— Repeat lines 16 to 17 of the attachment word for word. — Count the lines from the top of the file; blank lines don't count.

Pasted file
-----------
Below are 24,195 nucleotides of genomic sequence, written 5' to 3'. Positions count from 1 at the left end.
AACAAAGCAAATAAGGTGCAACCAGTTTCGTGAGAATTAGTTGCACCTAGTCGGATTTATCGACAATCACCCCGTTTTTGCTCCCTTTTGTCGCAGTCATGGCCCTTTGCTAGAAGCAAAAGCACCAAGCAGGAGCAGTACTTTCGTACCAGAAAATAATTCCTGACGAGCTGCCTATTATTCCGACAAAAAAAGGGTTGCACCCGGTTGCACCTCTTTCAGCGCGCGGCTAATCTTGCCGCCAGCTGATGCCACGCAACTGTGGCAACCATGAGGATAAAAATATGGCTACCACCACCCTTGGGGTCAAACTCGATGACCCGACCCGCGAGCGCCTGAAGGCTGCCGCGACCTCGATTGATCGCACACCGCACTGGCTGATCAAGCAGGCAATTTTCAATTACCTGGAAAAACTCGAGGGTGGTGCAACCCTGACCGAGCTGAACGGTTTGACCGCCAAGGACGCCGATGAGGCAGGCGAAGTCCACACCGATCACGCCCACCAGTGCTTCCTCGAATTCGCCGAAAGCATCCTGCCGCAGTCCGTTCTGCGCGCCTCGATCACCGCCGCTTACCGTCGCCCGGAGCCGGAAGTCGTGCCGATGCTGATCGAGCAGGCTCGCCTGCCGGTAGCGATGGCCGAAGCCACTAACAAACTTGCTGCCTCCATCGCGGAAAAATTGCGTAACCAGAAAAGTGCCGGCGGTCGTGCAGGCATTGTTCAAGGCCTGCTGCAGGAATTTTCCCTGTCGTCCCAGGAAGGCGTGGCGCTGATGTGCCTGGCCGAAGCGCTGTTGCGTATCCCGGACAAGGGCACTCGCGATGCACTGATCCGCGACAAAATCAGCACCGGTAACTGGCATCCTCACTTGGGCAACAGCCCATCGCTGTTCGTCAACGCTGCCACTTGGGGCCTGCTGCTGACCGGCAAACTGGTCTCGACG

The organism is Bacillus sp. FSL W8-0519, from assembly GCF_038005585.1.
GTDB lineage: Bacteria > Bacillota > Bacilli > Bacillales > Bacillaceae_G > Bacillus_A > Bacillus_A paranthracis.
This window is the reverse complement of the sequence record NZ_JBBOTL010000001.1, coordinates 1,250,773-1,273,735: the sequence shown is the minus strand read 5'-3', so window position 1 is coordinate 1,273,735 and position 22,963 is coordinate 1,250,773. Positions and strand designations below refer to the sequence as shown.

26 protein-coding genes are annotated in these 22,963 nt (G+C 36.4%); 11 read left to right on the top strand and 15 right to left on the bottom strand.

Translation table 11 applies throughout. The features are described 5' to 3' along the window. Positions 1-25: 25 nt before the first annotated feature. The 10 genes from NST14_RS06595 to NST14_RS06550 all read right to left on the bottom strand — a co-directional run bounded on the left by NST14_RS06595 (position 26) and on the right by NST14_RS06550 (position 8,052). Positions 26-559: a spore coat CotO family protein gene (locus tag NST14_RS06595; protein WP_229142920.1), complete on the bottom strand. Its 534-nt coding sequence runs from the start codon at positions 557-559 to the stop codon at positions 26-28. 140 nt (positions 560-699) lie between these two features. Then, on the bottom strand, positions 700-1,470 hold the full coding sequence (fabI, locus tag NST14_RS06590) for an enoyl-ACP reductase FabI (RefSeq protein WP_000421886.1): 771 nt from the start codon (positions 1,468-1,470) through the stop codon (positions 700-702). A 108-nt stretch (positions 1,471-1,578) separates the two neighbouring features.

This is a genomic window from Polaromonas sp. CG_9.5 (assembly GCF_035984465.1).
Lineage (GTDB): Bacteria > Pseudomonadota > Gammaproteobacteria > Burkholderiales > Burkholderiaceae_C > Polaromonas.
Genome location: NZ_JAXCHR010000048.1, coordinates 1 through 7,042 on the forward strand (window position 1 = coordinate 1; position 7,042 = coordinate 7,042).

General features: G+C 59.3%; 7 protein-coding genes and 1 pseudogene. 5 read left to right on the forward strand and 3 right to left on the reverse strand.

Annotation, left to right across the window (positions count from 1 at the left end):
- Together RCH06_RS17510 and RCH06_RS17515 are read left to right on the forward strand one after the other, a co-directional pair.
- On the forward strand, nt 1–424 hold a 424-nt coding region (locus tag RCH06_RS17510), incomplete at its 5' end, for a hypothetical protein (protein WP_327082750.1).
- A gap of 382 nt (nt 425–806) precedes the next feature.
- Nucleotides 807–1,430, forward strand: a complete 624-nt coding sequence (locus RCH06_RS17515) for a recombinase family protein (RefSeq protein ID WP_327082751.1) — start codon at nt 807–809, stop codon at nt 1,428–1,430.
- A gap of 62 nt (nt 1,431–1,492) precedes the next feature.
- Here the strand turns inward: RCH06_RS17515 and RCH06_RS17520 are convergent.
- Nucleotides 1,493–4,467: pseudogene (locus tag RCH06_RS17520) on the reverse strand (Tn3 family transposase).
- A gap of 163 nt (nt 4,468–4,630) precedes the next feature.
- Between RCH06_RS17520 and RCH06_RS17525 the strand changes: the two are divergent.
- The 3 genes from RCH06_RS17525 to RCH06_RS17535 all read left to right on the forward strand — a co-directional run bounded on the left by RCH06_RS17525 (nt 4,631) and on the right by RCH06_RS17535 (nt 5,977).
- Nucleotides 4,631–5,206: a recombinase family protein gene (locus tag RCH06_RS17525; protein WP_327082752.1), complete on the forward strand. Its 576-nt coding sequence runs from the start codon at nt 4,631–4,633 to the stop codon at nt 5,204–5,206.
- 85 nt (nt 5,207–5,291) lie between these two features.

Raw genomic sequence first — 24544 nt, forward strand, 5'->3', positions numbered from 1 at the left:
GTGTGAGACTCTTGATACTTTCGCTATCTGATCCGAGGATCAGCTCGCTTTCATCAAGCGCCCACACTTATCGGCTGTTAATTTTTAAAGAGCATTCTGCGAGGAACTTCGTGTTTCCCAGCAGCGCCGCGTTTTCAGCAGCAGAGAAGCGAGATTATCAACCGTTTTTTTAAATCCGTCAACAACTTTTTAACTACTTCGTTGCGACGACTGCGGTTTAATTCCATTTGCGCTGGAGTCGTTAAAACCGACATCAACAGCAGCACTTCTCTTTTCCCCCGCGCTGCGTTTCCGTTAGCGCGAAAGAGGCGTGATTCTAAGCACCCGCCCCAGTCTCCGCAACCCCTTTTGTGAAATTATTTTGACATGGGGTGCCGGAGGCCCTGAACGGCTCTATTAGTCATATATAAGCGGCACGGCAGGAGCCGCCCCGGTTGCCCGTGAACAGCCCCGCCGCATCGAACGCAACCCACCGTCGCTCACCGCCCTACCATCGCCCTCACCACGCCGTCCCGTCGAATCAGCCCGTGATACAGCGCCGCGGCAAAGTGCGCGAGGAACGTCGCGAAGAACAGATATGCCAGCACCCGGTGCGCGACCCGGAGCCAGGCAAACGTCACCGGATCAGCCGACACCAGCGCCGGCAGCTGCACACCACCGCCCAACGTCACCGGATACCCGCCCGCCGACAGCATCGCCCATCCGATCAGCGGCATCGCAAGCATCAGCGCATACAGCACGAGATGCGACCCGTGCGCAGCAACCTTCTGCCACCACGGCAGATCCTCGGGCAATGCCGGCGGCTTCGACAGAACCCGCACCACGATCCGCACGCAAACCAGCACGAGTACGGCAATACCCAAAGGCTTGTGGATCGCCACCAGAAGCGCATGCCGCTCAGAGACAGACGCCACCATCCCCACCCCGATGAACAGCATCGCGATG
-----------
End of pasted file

- Nucleotides 807–1,430, forward strand: a complete 624-nt coding sequence (locus RCH06_RS17515) for a recombinase family protein (RefSeq protein ID WP_327082751.1) — start codon at nt 807–809, stop codon at nt 1,428–1,430.
- A gap of 62 nt (nt 1,431–1,492) precedes the next feature.